Not so tram-endous

Whoops: A conductor takes off the brakes, the driver's not at his post, crash, in Intake, March 27, 1902.
Whoops: A conductor takes off the brakes, the driver's not at his post, crash, in Intake, March 27, 1902.
0
Have your say

CRASH! Smash! Wallop!

Ah, Sheffield trams? Quick, efficient and prone to the odd prang every once in a while.

It’s a form of public transport which bosses – from the Victorians who ran the Sheffield Corporation vehicles to today’s Supertram officials – have always claimed to be completely reliable. And one thing you can certainly rely on is that another accident may be just around the next corner. Literally.

Now, a fascinating (and perhaps somewhat morbid) new book details the history of tram crashes in our fair region, and across the world.

But don’t worry – author Peter Tuffrey assures us very few people were hurt in the making of this tome.

“A lot look worse than they actually were,” says the 59-year-old of Warmsworth. “Like that Swinton crash. The tram went 10 foot down an embankment and it was full of colliery workers but ironically the only person who broke anything was a passenger who jumped out the car. By all accounts the rest mainly moaned about having to walk to work.”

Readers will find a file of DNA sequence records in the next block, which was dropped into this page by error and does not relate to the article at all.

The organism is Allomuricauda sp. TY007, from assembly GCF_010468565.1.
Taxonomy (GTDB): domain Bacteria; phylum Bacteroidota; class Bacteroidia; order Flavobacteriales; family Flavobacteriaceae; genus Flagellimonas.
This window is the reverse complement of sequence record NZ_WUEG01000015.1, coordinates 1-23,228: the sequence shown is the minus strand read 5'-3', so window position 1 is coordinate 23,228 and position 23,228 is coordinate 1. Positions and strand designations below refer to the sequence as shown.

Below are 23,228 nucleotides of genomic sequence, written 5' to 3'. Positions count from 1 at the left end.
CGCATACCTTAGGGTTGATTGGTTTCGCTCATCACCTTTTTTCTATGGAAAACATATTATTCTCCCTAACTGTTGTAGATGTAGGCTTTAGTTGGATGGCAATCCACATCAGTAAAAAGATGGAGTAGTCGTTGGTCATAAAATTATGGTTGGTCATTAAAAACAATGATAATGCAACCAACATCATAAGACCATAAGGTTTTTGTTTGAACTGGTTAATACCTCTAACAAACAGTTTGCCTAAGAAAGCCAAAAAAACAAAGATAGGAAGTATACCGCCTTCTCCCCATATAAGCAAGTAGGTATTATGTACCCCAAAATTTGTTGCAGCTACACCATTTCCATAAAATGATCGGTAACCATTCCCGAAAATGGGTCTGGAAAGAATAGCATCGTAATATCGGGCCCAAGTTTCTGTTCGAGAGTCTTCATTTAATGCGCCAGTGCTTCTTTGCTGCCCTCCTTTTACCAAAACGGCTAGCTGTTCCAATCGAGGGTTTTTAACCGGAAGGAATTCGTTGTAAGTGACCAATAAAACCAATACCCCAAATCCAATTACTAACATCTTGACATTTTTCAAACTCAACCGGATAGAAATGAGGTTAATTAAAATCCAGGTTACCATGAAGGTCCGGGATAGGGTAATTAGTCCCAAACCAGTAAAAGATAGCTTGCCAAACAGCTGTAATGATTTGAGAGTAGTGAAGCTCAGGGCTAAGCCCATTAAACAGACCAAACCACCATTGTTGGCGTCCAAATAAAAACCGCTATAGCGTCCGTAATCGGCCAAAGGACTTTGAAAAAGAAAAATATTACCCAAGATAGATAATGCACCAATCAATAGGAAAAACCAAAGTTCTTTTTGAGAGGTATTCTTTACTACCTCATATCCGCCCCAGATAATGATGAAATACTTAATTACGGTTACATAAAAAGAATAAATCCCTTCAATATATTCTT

Other incidents include everything from the local – such as a 1902 Intake crash where the conductor released the brakes before the driver was on board – to more modern crashes around the world involving other vehicles, walls and at least one canal (“Amsterdam – no-one was hurt but the driver got his trousers wet”).

The only thing the pictures have in common, says Peter? “They all look spectacular”.

It could be a grim read too, you might think. And, to some extent, you’d be right.

There are images of trams ripped open during the Sheffield Blitz, while the aftermath of an American aircraft crashing on to a Munich tram in 1960 may not be for the faint hearted.

But Peter reckons the book will sell well because people are intrigued by the horrors of the odd historic bang.

“A lot of the early pictures in the book actually come from postcards,” says Peter, who writes a nostalgia column for The Star’s Doncaster edition. “People would take photos of these crashes and then sell them as souvenirs. It sounds bizarre but it happened.

“In one case, a postcard photographer, who had his business premises near where a crash occurred in Exeter, was selling views of the incident within the hour. Remarkable.”

Tram Disasters by Peter Tuffrey is published by Fonthill and is available from bookshops next week.